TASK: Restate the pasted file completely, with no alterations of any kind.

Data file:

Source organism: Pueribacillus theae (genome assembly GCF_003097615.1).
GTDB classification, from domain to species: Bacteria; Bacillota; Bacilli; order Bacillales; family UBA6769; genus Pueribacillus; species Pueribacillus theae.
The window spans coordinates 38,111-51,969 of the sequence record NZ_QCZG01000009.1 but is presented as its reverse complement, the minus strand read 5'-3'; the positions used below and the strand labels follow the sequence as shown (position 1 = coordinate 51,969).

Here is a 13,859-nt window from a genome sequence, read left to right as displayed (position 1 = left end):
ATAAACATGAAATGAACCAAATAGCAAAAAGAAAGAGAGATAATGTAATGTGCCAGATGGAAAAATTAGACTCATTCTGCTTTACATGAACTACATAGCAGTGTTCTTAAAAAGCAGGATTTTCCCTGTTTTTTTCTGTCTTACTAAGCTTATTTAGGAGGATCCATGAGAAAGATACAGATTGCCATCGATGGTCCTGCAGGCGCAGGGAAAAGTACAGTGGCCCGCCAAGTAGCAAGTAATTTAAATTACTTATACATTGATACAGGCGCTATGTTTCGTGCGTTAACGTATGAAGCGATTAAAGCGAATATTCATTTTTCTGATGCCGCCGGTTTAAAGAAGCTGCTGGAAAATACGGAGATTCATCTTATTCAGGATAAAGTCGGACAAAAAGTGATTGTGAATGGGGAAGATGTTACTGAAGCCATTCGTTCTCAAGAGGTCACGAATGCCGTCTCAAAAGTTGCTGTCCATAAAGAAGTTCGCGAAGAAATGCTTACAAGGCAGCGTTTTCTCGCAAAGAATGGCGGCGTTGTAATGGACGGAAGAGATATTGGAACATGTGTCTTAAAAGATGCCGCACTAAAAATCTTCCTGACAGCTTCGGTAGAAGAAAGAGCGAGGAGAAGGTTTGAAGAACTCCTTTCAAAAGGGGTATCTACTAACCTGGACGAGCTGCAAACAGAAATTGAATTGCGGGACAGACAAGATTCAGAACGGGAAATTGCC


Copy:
Source organism: Pueribacillus theae (genome assembly GCF_003097615.1).
GTDB classification, from domain to species: Bacteria; Bacillota; Bacilli; order Bacillales; family UBA6769; genus Pueribacillus; species Pueribacillus theae.
The window spans coordinates 38,111-51,969 of the sequence record NZ_QCZG01000009.1 but is presented as its reverse complement, the minus strand read 5'-3'; the positions used below and the strand labels follow the sequence as shown (position 1 = coordinate 51,969).

Here is a 13,859-nt window from a genome sequence, read left to right as displayed (position 1 = left end):
ATAAACATGAAATGAACCAAATAGCAAAAAGAAAGAGAGATAATGTAATGTGCCAGATGGAAAAATTAGACTCATTCTGCTTTACATGAACTACATAGCAGTGTTCTTAAAAAGCAGGATTTTCCCTGTTTTTTTCTGTCTTACTAAGCTTATTTAGGAGGATCCATGAGAAAGATACAGATTGCCATCGATGGTCCTGCAGGCGCAGGGAAAAGTACAGTGGCCCGCCAAGTAGCAAGTAATTTAAATTACTTATACATTGATACAGGCGCTATGTTTCGTGCGTTAACGTATGAAGCGATTAAAGCGAATATTCATTTTTCTGATGCCGCCGGTTTAAAGAAGCTGCTGGAAAATACGGAGATTCATCTTATTCAGGATAAAGTCGGACAAAAAGTGATTGTGAATGGGGAAGATGTTACTGAAGCCATTCGTTCTCAAGAGGTCACGAATGCCGTCTCAAAAGTTGCTGTCCATAAAGAAGTTCGCGAAGAAATGCTTACAAGGCAGCGTTTTCTCGCAAAGAATGGCGGCGTTGTAATGGACGGAAGAGATATTGGAACATGTGTCTTAAAAGATGCCGCACTAAAAATCTTCCTGACAGCTTCGGTAGAAGAAAGAGCGAGGAGAAGGTTTGAAGAACTCCTTTCAAAAGGGGTATCTACTAACCTGGACGAGCTGCAAACAGAAATTGAATTGCGGGACAGACAAGATTCAGAACGGGAAATTGCC